Reading Midterm HN3 (Ms Yana)

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2. Read the text. Choose the correct answer, A, B, C or D.

Most people have heard of Everest. Not so many people have heard of Annapurna 1. Situated in the Himalayas in Nepal, this mountain is 8,091 metres high and ranks as the tenth-highest peak in the world. The base camp for climbers is more or less halfway up the mountain and it boasts some of the most striking scenery in the world. Any trek to Annapurna is likely to start at Pokhara, the second-largest city in Nepal. The south of the city stands at an altitude of over 827 metres and rises to 1,740 metres in the north, which borders the Annapurna mountain range.

If you’re keen to become one of the 70,000 visitors who take on the challenge to reach the base camp every year, make sure you’re prepared for what you’re getting into. We weren’t.

A friend and I decided that we would hire a porter to carry our bags, as we didn’t want the added hindrance of shifting our stuff for ourselves on an already physically demanding trip. Binning stuff we didn’t need before we went was purely out of compassion for the poor guy who would have to carry it. We set off, optimistic that we would manage to get to the base camp without too many problems.

The first thing that struck me on our eight-day trek was not so much the unclear paths, but rather how much we went downhill only to have to go uphill again. This became a major psychological obstacle that we would just have to overcome. This was far from my first mountaineering challenge, but I was naïve to think that this one would be all uphill.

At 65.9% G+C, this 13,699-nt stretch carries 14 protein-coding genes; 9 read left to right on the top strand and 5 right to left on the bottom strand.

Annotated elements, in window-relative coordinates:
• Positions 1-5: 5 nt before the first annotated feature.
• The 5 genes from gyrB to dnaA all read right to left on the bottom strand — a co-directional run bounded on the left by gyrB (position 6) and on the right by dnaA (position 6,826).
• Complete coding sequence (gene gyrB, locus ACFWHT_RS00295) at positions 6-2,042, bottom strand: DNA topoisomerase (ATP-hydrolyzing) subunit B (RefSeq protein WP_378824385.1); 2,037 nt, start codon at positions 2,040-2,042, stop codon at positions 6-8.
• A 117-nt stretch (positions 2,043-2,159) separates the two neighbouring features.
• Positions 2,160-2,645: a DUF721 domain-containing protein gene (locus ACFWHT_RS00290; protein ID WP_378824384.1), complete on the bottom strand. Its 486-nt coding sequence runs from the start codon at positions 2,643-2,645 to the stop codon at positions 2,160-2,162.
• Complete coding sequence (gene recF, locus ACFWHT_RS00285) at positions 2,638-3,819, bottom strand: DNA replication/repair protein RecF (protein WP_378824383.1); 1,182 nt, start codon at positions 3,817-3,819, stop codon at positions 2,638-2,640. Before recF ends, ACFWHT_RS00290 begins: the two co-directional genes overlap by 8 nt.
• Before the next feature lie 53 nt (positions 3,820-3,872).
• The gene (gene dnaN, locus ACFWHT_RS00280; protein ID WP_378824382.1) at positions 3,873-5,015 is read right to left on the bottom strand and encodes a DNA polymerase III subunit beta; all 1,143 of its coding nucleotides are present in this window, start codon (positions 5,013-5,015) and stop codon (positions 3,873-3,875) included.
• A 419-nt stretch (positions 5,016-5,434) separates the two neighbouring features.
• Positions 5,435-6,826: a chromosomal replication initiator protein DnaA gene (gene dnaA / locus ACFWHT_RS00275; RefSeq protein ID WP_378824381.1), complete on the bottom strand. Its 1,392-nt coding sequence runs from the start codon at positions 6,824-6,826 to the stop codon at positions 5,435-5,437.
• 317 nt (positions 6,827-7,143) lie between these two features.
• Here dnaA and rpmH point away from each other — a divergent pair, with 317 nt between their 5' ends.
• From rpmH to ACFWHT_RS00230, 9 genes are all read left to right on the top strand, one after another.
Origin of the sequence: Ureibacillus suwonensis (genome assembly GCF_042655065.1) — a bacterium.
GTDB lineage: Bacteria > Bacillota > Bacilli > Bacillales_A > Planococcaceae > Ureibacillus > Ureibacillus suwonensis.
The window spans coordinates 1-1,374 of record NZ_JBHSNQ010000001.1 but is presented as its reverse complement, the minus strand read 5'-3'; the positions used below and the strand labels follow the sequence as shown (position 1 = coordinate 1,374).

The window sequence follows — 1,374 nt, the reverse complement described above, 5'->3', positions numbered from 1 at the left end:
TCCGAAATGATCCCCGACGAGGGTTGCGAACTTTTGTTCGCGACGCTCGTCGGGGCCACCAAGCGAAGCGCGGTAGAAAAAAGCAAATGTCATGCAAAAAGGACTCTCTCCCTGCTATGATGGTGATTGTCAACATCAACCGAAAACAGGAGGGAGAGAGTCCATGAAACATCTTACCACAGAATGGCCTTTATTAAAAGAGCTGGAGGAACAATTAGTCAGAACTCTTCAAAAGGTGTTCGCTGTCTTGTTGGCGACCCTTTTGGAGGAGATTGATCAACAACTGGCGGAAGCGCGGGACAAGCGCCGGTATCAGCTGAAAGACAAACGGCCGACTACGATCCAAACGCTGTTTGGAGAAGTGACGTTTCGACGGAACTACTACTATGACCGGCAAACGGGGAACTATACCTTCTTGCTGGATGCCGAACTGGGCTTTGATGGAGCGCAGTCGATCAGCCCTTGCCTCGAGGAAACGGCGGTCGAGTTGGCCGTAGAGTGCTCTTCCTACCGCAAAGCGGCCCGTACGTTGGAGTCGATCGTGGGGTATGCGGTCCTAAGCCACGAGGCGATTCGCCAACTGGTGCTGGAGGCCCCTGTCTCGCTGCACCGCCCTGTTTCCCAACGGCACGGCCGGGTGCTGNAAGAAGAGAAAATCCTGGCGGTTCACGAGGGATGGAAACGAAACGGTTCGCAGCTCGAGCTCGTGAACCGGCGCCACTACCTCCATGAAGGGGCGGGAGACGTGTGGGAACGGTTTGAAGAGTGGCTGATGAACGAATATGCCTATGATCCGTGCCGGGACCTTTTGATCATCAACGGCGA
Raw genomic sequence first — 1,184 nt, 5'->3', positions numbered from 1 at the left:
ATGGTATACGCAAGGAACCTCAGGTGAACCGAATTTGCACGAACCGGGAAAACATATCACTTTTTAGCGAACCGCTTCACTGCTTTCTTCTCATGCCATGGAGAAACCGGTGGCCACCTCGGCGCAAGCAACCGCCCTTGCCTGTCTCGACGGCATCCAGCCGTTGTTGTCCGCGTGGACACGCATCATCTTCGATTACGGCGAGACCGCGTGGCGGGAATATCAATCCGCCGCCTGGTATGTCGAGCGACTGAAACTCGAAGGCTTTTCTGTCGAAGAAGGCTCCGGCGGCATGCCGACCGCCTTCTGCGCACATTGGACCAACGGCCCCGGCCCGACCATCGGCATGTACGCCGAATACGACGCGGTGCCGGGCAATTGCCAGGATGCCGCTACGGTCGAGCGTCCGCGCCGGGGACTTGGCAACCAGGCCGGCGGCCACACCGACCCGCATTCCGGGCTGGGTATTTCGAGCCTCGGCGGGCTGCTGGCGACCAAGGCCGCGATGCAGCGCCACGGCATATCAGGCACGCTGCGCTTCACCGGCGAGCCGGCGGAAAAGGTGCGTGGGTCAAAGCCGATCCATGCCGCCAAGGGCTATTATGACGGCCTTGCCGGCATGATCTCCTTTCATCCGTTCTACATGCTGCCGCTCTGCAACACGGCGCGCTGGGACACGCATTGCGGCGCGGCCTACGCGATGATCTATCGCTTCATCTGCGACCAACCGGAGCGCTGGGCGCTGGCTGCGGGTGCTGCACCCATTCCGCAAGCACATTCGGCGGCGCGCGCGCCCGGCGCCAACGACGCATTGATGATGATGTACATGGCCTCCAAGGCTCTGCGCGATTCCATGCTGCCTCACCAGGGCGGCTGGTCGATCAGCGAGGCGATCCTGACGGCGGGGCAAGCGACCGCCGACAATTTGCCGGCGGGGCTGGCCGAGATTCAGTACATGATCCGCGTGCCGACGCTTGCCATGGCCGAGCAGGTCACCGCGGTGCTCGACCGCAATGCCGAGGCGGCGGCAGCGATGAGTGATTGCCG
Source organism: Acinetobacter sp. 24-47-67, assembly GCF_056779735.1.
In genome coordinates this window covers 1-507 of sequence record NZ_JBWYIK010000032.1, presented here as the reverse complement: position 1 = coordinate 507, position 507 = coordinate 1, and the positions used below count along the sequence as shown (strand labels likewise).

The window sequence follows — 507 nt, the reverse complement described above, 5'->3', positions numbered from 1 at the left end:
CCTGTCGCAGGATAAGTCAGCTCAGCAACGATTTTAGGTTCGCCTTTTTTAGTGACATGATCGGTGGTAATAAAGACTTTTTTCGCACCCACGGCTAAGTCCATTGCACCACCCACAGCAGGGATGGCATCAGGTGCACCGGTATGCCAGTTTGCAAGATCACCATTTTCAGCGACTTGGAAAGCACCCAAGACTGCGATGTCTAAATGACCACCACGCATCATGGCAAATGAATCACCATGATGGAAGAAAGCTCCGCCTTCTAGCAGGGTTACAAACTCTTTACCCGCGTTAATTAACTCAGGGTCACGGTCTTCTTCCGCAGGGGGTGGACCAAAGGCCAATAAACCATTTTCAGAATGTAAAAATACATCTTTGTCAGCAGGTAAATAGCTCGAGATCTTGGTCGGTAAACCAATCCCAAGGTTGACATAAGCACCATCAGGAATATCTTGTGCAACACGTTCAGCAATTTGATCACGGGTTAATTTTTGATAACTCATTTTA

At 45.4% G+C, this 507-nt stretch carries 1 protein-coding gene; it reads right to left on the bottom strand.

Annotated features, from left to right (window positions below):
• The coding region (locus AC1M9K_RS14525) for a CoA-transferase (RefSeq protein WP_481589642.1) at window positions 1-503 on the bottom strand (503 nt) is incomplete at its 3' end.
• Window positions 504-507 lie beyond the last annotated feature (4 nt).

The second problem was altitude sickness. The guest houses along the way were a thriving oasis of international travellers looking for a bed and a good meal in an otherwise remote and unforgiving environment. What I didn’t know was that I wouldn’t actually be hungry. This is coming from a person who never skips a meal. Gradually, food became more and more unappealing, and I didn’t know why. I mean, we were walking for about eight hours a day, and all I was managing to eat was a bowl of soup. In little over a week, I was to lose around 7 kg.

The most serious issue was the ever-present danger. You are a delicate creature in this huge mountain range, especially as you get higher. A few times, we heard the crack of an avalanche, but thankfully they were never close enough to cause a threat to our safety. They were often the result of snow accumulating above us and then melting under the midday sun. Obviously, our guides ensured that we set off early in the morning to minimize the risk, and didn’t burden us with any scary stories en route.

Another more predictable problem was the cold. Our night spent at the base camp was in a wooden hut, and the temperature was ˗15°C, which was fairly typical for that time of year. That wasn’t my main concern though. My sleeping bag barely covered half my body as a result of it getting wet at the bottom earlier in our journey. I don’t recommend that to anyone.

We dug our heels in for the final stretch. I must admit that, although we’d enjoyed it, it was a weight off our shoulders when we succeeded in reaching our destination. Days and even months later, I felt enormously empowered as a result of our achievement. When you’re surrounded by views of 8,000-metre peaks, you feel like you are on top of the world … Well, you actually almost are!